For a twist on rice krispies treats, I subbed out the puffed rice for Cinnamon Toast Crunch cereal, which is way too sugary and addictive to keep in the house for any significant period of time.  I could eat a boxful without blinking (and then have a terrible stomachache, but whatevs).
The result is a cinnamon-y, chewy, soft, crunchy marshmallow treat that is comforting and cozy.
You can use a little less cereal if you want a more pillowesque treat; you can also use homemade marshmallows if you’re really going for the jugular.

Russian Teacakes | La Pêche Fraîche

But wait!  There’s more… I still have 2 cakes and 1 batch of cookies to share with you!
The crazy week of baking continues—I hope you’ll stick around to see what I have in store!

P.S. Shoutout to Courtney from the wonderful Fork to Belly, who made the absolute dreamiest variety of cookies for the holidays.  Sign me up for 2 of those boxes, plznthx.

Chocolate Peppermint Shortbread | La Pêche Fraîche

Cinnamon Toast Crunch Marshmallow Treats 
makes 1 9×9 inch pan

ingredients:
5 tablespoons butter
pinch salt
1/4 teaspoon cinnamon
10 ounce bag marshmallows
6 cups Cinnamon Toast Crunch (or other type of cereal)

directions:
Lightly grease a 9×9 pan.
Place butter, cinnamon, and salt in a microwave safe bowl and microwave until fully melted.
Add the marshmallows and microwave until the marshmallows are melted.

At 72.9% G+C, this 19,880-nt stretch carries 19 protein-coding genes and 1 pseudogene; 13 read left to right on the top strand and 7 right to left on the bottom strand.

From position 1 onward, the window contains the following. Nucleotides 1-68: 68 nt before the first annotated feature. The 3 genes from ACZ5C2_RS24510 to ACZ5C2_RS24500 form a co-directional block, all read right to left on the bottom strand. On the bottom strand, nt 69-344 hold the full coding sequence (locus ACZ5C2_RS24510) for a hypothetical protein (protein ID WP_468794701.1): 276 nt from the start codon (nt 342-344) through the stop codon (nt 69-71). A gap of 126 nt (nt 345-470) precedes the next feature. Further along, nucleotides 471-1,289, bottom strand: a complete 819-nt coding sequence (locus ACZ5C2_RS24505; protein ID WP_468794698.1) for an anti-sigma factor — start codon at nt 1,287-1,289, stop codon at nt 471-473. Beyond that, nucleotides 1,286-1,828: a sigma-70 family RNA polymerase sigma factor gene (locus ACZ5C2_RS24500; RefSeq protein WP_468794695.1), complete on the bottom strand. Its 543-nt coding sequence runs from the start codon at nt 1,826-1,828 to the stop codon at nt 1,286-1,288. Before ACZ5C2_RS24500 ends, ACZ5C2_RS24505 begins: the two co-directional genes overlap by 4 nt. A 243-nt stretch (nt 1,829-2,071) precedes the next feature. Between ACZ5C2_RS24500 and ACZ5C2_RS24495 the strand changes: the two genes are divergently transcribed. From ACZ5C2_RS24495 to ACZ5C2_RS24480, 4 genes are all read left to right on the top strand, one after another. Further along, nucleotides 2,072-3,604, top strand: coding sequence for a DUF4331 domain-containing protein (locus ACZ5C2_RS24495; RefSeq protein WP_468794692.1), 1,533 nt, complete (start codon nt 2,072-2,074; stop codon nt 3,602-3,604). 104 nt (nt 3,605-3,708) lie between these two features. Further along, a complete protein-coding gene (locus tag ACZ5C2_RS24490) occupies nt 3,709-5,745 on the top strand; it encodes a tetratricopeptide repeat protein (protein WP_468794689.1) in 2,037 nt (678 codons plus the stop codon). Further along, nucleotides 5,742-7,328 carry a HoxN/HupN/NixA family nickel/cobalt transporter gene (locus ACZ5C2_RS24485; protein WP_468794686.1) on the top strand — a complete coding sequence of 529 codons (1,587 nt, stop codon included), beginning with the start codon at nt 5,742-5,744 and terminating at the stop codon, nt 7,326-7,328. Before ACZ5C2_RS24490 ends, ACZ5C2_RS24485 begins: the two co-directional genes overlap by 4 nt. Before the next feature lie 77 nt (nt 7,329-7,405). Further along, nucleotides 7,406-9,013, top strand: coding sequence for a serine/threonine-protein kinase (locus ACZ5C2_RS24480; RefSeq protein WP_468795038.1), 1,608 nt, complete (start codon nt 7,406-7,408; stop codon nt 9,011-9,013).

Stir to combine the butter and marshmallows and then gently stir in  the cereal.
Scrape the mixture into the prepared pan and press down to compress it slightly.
Allow to set completely (a few hours), then cut into squares.

Chocolate Peppermint Shortbread
makes 24-30 2 inch cookies
adapted from Two Peas and Their Pod

ingredients:
1 1/4 cup flour
1/2 teaspoon baking soda
1/4 cup plus 2 tablespoons cocoa powder
1/2 cup (1 stick) butter, soft
1/2 cup granulated sugar
1/2 cup brown sugar, packed
1 egg
1/2 teaspoon kosher salt
1 teaspoon vanilla extract
3/4 cup peppermint bark pieces

directions:
Preheat oven to 350 degrees F and line 2 baking sheets with parchment paper.
Place butter in the bowl of a stand mixer and beat on high for 3 minutes.
Add the sugars and beat for 3 minutes.
Add in the egg and salt and vanilla and beat for another 4 full minutes.
Stir together the flour, baking soda, and cocoa, and then stir into batter, increasing speed until homogenous.
Stir in the peppermint bark pieces, then portion out with a cookie scoop onto the baking pans.